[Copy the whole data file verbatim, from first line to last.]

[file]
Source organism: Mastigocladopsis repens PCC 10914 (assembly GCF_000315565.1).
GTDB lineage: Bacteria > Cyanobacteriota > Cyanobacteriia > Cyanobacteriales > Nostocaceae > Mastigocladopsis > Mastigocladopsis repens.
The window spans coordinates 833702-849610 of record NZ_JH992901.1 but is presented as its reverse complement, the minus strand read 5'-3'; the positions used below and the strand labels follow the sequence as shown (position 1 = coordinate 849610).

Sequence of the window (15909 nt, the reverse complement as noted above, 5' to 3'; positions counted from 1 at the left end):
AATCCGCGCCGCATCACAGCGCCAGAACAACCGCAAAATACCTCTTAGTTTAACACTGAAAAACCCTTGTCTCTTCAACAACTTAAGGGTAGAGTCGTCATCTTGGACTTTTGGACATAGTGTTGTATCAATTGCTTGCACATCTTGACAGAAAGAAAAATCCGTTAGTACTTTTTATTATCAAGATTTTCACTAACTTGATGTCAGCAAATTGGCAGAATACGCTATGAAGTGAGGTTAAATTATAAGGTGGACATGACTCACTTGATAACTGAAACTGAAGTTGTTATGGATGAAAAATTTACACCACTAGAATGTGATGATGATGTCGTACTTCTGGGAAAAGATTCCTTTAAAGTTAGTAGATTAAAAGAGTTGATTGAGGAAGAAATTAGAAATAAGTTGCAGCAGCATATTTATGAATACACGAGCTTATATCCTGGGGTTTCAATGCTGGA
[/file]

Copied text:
Source organism: Mastigocladopsis repens PCC 10914 (assembly GCF_000315565.1).
GTDB lineage: Bacteria > Cyanobacteriota > Cyanobacteriia > Cyanobacteriales > Nostocaceae > Mastigocladopsis > Mastigocladopsis repens.
The window spans coordinates 833702-849610 of record NZ_JH992901.1 but is presented as its reverse complement, the minus strand read 5'-3'; the positions used below and the strand labels follow the sequence as shown (position 1 = coordinate 849610).

Sequence of the window (15909 nt, the reverse complement as noted above, 5' to 3'; positions counted from 1 at the left end):
AATCCGCGCCGCATCACAGCGCCAGAACAACCGCAAAATACCTCTTAGTTTAACACTGAAAAACCCTTGTCTCTTCAACAACTTAAGGGTAGAGTCGTCATCTTGGACTTTTGGACATAGTGTTGTATCAATTGCTTGCACATCTTGACAGAAAGAAAAATCCGTTAGTACTTTTTATTATCAAGATTTTCACTAACTTGATGTCAGCAAATTGGCAGAATACGCTATGAAGTGAGGTTAAATTATAAGGTGGACATGACTCACTTGATAACTGAAACTGAAGTTGTTATGGATGAAAAATTTACACCACTAGAATGTGATGATGATGTCGTACTTCTGGGAAAAGATTCCTTTAAAGTTAGTAGATTAAAAGAGTTGATTGAGGAAGAAATTAGAAATAAGTTGCAGCAGCATATTTATGAATACACGAGCTTATATCCTGGGGTTTCAATGCTGGA